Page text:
Thursday, February 12, 2009

Equalizing Goal Scoring

How do we compare the greatest goal scoring seasons of all-time. Which was better, Gretzky's 92 goals in 1982, Richard's 5o in 50 or Joe Malone's 44 goals in 1918. Firstly, we can look at each season using Goals per Game to account for different length of seasons, but that alone does not put each on an equal playing field. The average goals scored in a National Hockey League game has fluctuated wildly from almost ten combined goals in the late 1910's to under three goals/game in the late '20's. The average goals scored in an NHL game would hover between five and seven for the balance of the '40's through '70's before jumping up over eight in the '80's. The dead puck era would return with the new millenium with the goal average dropping into the fives again.
In order to achieve an equalized view of the greatest goal scoring seasons, we can take the player's Goals/Game and divide it into the League Goals/Game to reach a Goals Equalized to League Average rating. This number puts each season onto an even plane in order to see which goal scoring season was truely the best.

I've split it up making the start of the "Original Six"era as the dividing line. We see that Joe Malone's record season of 2.20 goals per game is taken somewhat down by the league average of 9.56 goals per game. Babe Dye's 38 goals in 29 games during a season when the league average was 5.00 turns out to be the greatest equalized scoring season ever. Cy Denneny of the old Ottawa Senators makes the top ten list three times and Howie Morenz takes two of the top seven spots.

In the modern era, Brett Hull is a slight suprise at the top of the list narrowly edging out two Mario Lemieux seasons. Phil Esposito's 76 goals in 1971 rate high as the league average was 6.24 goals/game. Lemieux checks in at number five and four of the top seven modern seasons. We don't see the top Gretzky year until sixth place even though his own goals/game was the top modern average, the league average was near 8.00 in his heyday of goal scoring. Gordie Howe's 1952/53 season rates highly due to the relatively low league average, as do Bure and Ovechkin's more recent seasons. Perhaps one of the suprises on the list is Charlie Simmer who's league leading (along with Danny Gare and Blaine Stoughton) 56 goals came in only 64 games in 1979/80.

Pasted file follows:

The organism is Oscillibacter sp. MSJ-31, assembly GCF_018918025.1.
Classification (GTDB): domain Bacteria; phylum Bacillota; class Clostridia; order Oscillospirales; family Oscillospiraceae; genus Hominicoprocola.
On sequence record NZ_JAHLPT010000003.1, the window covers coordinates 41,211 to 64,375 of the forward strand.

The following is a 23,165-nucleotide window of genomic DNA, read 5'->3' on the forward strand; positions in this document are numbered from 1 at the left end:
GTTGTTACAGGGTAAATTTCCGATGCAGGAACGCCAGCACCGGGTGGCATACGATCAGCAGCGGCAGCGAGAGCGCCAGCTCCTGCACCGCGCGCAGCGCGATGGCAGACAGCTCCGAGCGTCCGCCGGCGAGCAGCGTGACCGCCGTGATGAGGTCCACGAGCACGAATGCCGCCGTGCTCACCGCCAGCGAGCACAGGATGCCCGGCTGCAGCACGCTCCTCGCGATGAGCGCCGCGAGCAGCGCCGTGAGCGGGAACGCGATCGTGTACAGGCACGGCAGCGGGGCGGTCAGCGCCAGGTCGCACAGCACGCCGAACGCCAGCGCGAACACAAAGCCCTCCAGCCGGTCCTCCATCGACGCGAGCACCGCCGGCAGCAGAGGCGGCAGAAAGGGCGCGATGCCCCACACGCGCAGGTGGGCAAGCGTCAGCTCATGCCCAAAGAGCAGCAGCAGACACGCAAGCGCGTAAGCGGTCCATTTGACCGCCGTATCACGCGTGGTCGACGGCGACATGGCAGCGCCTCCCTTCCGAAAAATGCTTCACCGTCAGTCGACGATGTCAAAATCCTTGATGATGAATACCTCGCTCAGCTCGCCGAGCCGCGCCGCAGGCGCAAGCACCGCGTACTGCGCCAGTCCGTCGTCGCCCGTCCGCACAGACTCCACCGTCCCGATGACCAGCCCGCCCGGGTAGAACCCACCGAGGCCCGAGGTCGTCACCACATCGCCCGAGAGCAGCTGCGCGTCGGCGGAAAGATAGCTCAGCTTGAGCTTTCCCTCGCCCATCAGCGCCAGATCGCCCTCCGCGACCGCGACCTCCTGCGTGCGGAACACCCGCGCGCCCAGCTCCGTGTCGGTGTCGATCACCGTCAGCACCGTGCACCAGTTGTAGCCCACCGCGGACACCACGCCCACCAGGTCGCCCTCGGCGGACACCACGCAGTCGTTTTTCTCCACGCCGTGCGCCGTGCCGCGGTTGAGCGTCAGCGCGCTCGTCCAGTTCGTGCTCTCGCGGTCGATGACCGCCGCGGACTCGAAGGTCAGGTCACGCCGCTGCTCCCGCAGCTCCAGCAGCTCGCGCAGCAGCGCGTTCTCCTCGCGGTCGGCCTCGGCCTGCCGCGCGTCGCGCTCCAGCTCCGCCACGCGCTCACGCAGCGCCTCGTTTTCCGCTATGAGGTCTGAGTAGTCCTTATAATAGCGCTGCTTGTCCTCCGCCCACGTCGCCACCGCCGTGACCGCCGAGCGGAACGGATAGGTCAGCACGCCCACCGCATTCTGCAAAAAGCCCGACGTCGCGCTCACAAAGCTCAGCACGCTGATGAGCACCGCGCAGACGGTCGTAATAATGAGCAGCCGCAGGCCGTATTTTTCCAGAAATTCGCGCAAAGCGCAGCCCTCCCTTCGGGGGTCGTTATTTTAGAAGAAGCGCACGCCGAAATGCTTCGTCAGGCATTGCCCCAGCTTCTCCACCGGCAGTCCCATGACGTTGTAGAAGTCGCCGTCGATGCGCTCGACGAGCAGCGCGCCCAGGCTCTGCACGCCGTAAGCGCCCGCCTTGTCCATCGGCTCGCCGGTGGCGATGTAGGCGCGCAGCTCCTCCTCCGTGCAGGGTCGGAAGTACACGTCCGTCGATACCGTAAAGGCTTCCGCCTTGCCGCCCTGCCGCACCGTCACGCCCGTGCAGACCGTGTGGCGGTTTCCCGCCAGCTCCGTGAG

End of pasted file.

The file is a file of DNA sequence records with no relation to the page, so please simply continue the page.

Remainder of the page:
Fredrik Vilborg said...
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Fredrik Vilborg said...

Great stuff, i have been doing some of this as well but hav'nt had the patience to finish it this good. Oh, i made it mainly for points wich i now hope is your next project on the matter.
Back to your post, this list shows us on paper that all those who are blabbering on and on about Selannes rookie season in 92/93 should really stuff it, dont you think? I'm so tired of that sh**. :)

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